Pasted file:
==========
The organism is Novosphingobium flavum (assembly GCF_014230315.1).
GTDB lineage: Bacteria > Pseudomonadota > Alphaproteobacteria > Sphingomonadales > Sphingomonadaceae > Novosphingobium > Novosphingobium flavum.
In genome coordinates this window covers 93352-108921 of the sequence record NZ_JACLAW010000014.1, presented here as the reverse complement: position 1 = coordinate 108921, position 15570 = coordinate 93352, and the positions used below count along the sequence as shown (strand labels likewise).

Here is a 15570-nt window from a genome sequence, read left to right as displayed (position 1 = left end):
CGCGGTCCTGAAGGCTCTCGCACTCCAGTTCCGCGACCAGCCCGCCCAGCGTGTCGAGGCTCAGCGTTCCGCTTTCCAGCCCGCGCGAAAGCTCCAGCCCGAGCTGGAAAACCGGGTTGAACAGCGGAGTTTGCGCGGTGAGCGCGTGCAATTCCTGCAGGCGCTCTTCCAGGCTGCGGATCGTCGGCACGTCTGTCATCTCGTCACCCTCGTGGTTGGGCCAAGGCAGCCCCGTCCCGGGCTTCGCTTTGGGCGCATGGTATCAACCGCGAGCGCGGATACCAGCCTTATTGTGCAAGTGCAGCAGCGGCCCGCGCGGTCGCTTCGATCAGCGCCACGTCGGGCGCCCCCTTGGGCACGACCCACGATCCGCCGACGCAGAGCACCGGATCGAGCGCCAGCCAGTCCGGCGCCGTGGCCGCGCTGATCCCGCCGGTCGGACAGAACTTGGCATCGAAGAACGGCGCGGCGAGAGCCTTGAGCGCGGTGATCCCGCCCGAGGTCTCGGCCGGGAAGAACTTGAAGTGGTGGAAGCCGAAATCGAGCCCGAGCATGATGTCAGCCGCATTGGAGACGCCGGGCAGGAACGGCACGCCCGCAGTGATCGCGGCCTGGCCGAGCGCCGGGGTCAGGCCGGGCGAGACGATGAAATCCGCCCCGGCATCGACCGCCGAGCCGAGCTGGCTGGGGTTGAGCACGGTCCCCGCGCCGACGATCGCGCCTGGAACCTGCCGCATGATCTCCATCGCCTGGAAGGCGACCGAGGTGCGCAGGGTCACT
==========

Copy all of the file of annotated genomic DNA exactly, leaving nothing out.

The organism is Novosphingobium flavum (assembly GCF_014230315.1).
GTDB lineage: Bacteria > Pseudomonadota > Alphaproteobacteria > Sphingomonadales > Sphingomonadaceae > Novosphingobium > Novosphingobium flavum.
In genome coordinates this window covers 93352-108921 of the sequence record NZ_JACLAW010000014.1, presented here as the reverse complement: position 1 = coordinate 108921, position 15570 = coordinate 93352, and the positions used below count along the sequence as shown (strand labels likewise).

Here is a 15570-nt window from a genome sequence, read left to right as displayed (position 1 = left end):
CGCGGTCCTGAAGGCTCTCGCACTCCAGTTCCGCGACCAGCCCGCCCAGCGTGTCGAGGCTCAGCGTTCCGCTTTCCAGCCCGCGCGAAAGCTCCAGCCCGAGCTGGAAAACCGGGTTGAACAGCGGAGTTTGCGCGGTGAGCGCGTGCAATTCCTGCAGGCGCTCTTCCAGGCTGCGGATCGTCGGCACGTCTGTCATCTCGTCACCCTCGTGGTTGGGCCAAGGCAGCCCCGTCCCGGGCTTCGCTTTGGGCGCATGGTATCAACCGCGAGCGCGGATACCAGCCTTATTGTGCAAGTGCAGCAGCGGCCCGCGCGGTCGCTTCGATCAGCGCCACGTCGGGCGCCCCCTTGGGCACGACCCACGATCCGCCGACGCAGAGCACCGGATCGAGCGCCAGCCAGTCCGGCGCCGTGGCCGCGCTGATCCCGCCGGTCGGACAGAACTTGGCATCGAAGAACGGCGCGGCGAGAGCCTTGAGCGCGGTGATCCCGCCCGAGGTCTCGGCCGGGAAGAACTTGAAGTGGTGGAAGCCGAAATCGAGCCCGAGCATGATGTCAGCCGCATTGGAGACGCCGGGCAGGAACGGCACGCCCGCAGTGATCGCGGCCTGGCCGAGCGCCGGGGTCAGGCCGGGCGAGACGATGAAATCCGCCCCGGCATCGACCGCCGAGCCGAGCTGGCTGGGGTTGAGCACGGTCCCCGCGCCGACGATCGCGCCTGGAACCTGCCGCATGATCTCCATCGCCTGGAAGGCGACCGAGGTGCGCAGGGTCACT